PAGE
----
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A Bad Day at Blackrock (Leather Conditioner)

Updated: Jan 3

If you're old enough you'll recall the Spencer Tracy film "Bad Day at Black Rock" and this post is about Blackrock Leather Conditioner. All in all it's an OK product, which then would have left me with "Gunfight at the OK Corral" but that didn't appeal to me.

Real magazine writers get their product for FREE from the manufacturer, in exchange for a positive write-up which is nothing more than publicity. I'm not a magazine writer and I don't follow this practice; as being instead a gunleather designer/maker/expert/author. Instead I buy my own product direct and my sample pot of Blackrock arrived this morning.

I was inspired to get a sample at all because forums usually write glowing reviews of the product. But knowing forum members are not gunleather experts I wanted to see for myself about Blackrock before I expressed any opinion at all.

I'd say that applying Blackrock to gunleather made in the 20th and 21st centuries is a 'feel good' proposition because the leathers gunleather is made from is veg tanned, chosen for its stiffness for a reason, hardened further by being molded and dried, and the surface finish is applied after manufacture just before sale. That is, gunleather from these two eras NEED NOTHING to extend the working life of the product. They'll last 100 years MINIMUM os daily use as-delivered from the factory, unlike a hiking boot, for example.

Below is a mid-1970s Bucheimer-Clark No. 15 that the company made with Lawman Leather's logo imprinted on its backside, BEFORE:


Yes, the abraded areas look better. I used a sheeps-wool pad to rub the product into the leather, then buffed the holster after a brief lapse for a bit of shine that never materialized. What I noticed most is the leather surface now has an oily finish; and that's a consequence of what's in the Blackrock. Some have reported that the result is 'sticky' and I suspect this is a consequence of having dissolved a prior finish and/or grime, then leaving the combo behind.

The maker makes the plausible-on-the-surface claim that the product is made from a 'secret recipe' but the FDA requires Blackrock to file a Material Safety Data Sheet and its MSDS tells us it is mostly water, then mineral oil, antifreeze (ethylene glycol) and car wax; all in that order:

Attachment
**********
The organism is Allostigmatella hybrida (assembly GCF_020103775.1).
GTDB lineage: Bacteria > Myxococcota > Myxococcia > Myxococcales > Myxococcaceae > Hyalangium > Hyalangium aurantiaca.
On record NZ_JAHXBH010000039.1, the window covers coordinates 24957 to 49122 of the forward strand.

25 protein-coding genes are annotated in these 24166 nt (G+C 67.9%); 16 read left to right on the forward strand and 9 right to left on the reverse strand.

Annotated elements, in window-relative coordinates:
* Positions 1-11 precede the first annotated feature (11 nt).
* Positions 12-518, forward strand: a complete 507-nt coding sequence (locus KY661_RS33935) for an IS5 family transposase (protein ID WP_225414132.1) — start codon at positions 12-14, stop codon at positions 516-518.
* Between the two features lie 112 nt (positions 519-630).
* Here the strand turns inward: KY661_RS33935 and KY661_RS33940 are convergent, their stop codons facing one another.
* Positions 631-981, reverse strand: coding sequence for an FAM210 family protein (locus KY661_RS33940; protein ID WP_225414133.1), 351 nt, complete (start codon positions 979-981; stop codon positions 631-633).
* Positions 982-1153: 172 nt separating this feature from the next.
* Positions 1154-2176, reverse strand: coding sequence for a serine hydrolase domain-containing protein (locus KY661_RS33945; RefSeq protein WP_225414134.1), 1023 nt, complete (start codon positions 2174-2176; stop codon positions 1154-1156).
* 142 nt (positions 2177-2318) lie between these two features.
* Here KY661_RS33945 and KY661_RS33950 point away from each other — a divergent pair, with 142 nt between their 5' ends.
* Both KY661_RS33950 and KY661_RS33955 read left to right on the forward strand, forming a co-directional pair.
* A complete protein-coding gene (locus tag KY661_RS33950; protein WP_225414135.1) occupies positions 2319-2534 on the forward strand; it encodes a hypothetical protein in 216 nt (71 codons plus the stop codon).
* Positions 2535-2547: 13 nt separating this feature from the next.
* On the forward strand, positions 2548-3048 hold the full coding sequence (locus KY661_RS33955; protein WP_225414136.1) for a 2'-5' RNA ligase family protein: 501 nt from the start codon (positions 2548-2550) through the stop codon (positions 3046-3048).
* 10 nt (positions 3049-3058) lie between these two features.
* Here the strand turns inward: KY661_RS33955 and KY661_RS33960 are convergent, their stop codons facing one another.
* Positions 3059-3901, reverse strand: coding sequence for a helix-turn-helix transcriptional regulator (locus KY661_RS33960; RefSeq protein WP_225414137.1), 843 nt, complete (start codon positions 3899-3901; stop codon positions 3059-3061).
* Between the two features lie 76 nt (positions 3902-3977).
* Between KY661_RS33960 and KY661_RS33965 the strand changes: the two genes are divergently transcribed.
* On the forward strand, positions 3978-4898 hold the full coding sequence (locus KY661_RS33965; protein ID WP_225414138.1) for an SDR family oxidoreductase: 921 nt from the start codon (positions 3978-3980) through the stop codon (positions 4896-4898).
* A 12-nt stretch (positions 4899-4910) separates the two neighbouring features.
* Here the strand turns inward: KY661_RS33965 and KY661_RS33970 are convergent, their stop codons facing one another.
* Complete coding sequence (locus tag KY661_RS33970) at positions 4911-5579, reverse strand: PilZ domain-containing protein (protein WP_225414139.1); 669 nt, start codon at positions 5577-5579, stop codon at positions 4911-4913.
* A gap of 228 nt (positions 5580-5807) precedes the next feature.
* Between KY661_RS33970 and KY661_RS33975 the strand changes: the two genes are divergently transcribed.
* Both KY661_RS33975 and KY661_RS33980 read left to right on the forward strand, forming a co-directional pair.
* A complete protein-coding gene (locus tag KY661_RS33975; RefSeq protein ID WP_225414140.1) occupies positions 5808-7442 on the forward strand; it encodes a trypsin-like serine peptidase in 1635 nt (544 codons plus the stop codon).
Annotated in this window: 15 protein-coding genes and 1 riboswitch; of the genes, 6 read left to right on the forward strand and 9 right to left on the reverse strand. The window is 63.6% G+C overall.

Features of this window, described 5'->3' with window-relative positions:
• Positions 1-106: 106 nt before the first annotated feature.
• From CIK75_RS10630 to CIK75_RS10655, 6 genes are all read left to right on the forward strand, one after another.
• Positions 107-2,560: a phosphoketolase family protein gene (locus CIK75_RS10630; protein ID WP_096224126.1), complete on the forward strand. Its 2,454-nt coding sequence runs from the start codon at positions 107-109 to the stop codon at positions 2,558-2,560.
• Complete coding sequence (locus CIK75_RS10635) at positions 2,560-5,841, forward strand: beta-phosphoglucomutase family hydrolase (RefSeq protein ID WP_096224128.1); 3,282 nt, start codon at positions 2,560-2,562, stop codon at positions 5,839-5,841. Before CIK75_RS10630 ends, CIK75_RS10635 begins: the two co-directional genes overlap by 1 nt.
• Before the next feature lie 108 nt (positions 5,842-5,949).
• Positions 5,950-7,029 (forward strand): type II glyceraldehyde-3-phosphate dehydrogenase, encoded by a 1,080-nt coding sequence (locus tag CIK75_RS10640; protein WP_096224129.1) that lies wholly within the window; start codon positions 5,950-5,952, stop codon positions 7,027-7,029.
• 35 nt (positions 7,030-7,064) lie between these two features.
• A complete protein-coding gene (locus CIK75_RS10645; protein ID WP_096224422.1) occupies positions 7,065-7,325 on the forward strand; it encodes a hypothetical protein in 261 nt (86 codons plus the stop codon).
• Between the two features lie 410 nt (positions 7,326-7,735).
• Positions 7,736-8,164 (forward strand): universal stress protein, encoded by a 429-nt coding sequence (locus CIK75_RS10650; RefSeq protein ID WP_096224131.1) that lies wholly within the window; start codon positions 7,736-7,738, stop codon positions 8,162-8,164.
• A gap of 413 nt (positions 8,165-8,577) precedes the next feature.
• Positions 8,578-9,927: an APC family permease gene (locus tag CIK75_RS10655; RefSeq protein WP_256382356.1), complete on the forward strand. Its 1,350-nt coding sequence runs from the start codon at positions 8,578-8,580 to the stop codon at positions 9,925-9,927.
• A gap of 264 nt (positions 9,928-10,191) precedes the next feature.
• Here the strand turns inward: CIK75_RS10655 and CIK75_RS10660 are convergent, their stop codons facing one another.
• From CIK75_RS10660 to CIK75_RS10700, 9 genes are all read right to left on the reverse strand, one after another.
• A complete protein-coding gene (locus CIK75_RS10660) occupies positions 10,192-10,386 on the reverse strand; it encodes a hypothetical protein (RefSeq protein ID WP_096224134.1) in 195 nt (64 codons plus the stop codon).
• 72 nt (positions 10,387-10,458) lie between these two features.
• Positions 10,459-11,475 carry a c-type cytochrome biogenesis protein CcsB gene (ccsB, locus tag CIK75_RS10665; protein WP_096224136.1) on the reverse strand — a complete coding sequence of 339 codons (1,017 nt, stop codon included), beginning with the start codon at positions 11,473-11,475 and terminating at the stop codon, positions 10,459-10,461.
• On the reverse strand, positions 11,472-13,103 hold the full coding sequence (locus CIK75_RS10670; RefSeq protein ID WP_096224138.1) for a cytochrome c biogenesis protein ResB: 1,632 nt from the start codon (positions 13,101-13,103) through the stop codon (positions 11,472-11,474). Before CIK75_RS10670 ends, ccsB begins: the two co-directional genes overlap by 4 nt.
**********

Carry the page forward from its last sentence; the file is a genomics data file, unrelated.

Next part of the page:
The company's 'brochure' (website) states it is best used on 'finished leather' and I agree because I also used it on a pair of the bride's boots that are 'finished'; that is, the leather is painted-on color. Result: the application cleaned the surface of the boots slightly (evidenced by a bit of black coloration on the applicator after rubbing in the product) and left a dull gloss. What difference does THAT make? The difference is that Blackrock cannot be absorbed through the painted surface into the leather beneath, and so cannot 'nourish' or otherwise benefit the leather itself. No 'softening' either. Also it can't darken a painted/finished leather, but it sure did change the color of the B-C spring shoulder holster which is aniline finished: it darkened it.

Do I use a far better commercial product myself, in the aniline finishes (natural, dyed grain without paint over it) such as you would encounter on 1970s Bianchi, Safariland, Sparks, Bucheimer-Clark (but not J.M. Bucheimer), 1960s Hume, 1940s Myres, 1920s Brills, etc., products? Yes I do; but it takes at least a small measure of expertise to apply using the same simple method that I used for the Blackrock; because it also contains a lacquer that gives it a final, permanent shine that is also water-resistant. By Fiebing's it's called Tan Kote and readily available in very small to very large bottles on eBay; it will restore the surface finish to 'like new' -- but it doesn't nourish anything.

Above, the Tan Kote has been applied over the Blackrock n a single coat with a sheepswool applicator; you will only get two tries with Tan Kote as a third effort will begin to dissolve the prior coats and make a mess. Get it right within two coats!. It's rubbed in and allowed to dry (takes just minutes to dry). The 'sticky' is gone.

Below, the same Tan-Koted holster has now been completed with a leather lacquer spray. Not everyone likes a lacquer finish but I do. However, at Bianchi we did a focus group in the '70s about likes and dislikes and our lacquer finish was a 'dislike'; so we changed to a hand-rubbed finish only for the oiled holsters that was accomplished with Harness Dressing (can't buy it now in clear). My friend Frank Boyer, later to be the Frontier Museum's curator for JB, was responsible for finding the ideal product and the ideal application of it: rub in the first coat, then do it again, let it dry just a bit, and rub the finish until the shine returned.

Below, the film of the same name:

Ethylene glycol (antifreeze) is well-known to have a sweet taste that can lead to poisoning in humans and pets when it's ingested, so by all means 'keep Blackrock out of the hands of children'. Antifreeze is also very slippery which is why motorcycle race tracks don't like water cooled bikes! Which nearly all, are, not to prevent freezing (!) but because it raises the boiling temp of the water in the radiator and is relied on to lubricate the water pump.


For the last half of the 19th century, that is literally 1850-1900, DON'T USE ANYTHING AT ALL. American veg leathers tanned in that time period that included the U.S. Civil War will have already shown off their 'red rot' and these must be left alone or you'll irrevocably (further) damage the collectible that is already disintegrating into a red powder. Caused by allowing the pH to fall out of the 'safe' zone and corrected by 1900.

Read more in my book titled "Holstory -- Gunleather of the Twentieth Century -- the Second Edition" that is available at and printed for you/shipped to you in USA.

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